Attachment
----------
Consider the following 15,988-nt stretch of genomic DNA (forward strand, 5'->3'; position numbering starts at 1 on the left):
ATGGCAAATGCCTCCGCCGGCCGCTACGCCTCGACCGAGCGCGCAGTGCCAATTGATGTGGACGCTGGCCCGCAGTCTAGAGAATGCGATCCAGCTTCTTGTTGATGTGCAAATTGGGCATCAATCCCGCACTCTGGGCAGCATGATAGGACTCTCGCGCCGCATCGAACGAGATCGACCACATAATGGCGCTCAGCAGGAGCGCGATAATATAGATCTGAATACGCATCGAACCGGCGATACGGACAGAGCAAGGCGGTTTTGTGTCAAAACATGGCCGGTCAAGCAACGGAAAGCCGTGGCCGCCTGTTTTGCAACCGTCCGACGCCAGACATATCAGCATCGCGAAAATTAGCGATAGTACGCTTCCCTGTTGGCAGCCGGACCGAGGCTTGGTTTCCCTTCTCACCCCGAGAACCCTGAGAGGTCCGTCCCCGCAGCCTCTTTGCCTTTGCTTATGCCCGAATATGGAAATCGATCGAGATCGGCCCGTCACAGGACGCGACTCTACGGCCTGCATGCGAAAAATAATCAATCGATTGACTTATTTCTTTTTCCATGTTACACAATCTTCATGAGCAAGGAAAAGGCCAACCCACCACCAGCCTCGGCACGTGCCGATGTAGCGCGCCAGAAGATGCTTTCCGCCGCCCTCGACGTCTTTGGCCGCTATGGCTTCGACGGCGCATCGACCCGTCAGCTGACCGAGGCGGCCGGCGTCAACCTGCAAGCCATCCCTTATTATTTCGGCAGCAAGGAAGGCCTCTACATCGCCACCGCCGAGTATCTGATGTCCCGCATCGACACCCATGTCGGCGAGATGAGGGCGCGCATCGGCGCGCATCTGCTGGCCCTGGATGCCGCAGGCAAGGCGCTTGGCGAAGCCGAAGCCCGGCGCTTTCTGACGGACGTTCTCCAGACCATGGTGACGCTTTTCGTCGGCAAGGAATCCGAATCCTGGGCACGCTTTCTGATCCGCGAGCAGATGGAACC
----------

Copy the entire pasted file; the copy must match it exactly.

Consider the following 15,988-nt stretch of genomic DNA (forward strand, 5'->3'; position numbering starts at 1 on the left):
ATGGCAAATGCCTCCGCCGGCCGCTACGCCTCGACCGAGCGCGCAGTGCCAATTGATGTGGACGCTGGCCCGCAGTCTAGAGAATGCGATCCAGCTTCTTGTTGATGTGCAAATTGGGCATCAATCCCGCACTCTGGGCAGCATGATAGGACTCTCGCGCCGCATCGAACGAGATCGACCACATAATGGCGCTCAGCAGGAGCGCGATAATATAGATCTGAATACGCATCGAACCGGCGATACGGACAGAGCAAGGCGGTTTTGTGTCAAAACATGGCCGGTCAAGCAACGGAAAGCCGTGGCCGCCTGTTTTGCAACCGTCCGACGCCAGACATATCAGCATCGCGAAAATTAGCGATAGTACGCTTCCCTGTTGGCAGCCGGACCGAGGCTTGGTTTCCCTTCTCACCCCGAGAACCCTGAGAGGTCCGTCCCCGCAGCCTCTTTGCCTTTGCTTATGCCCGAATATGGAAATCGATCGAGATCGGCCCGTCACAGGACGCGACTCTACGGCCTGCATGCGAAAAATAATCAATCGATTGACTTATTTCTTTTTCCATGTTACACAATCTTCATGAGCAAGGAAAAGGCCAACCCACCACCAGCCTCGGCACGTGCCGATGTAGCGCGCCAGAAGATGCTTTCCGCCGCCCTCGACGTCTTTGGCCGCTATGGCTTCGACGGCGCATCGACCCGTCAGCTGACCGAGGCGGCCGGCGTCAACCTGCAAGCCATCCCTTATTATTTCGGCAGCAAGGAAGGCCTCTACATCGCCACCGCCGAGTATCTGATGTCCCGCATCGACACCCATGTCGGCGAGATGAGGGCGCGCATCGGCGCGCATCTGCTGGCCCTGGATGCCGCAGGCAAGGCGCTTGGCGAAGCCGAAGCCCGGCGCTTTCTGACGGACGTTCTCCAGACCATGGTGACGCTTTTCGTCGGCAAGGAATCCGAATCCTGGGCACGCTTTCTGATCCGCGAGCAGATGGAACC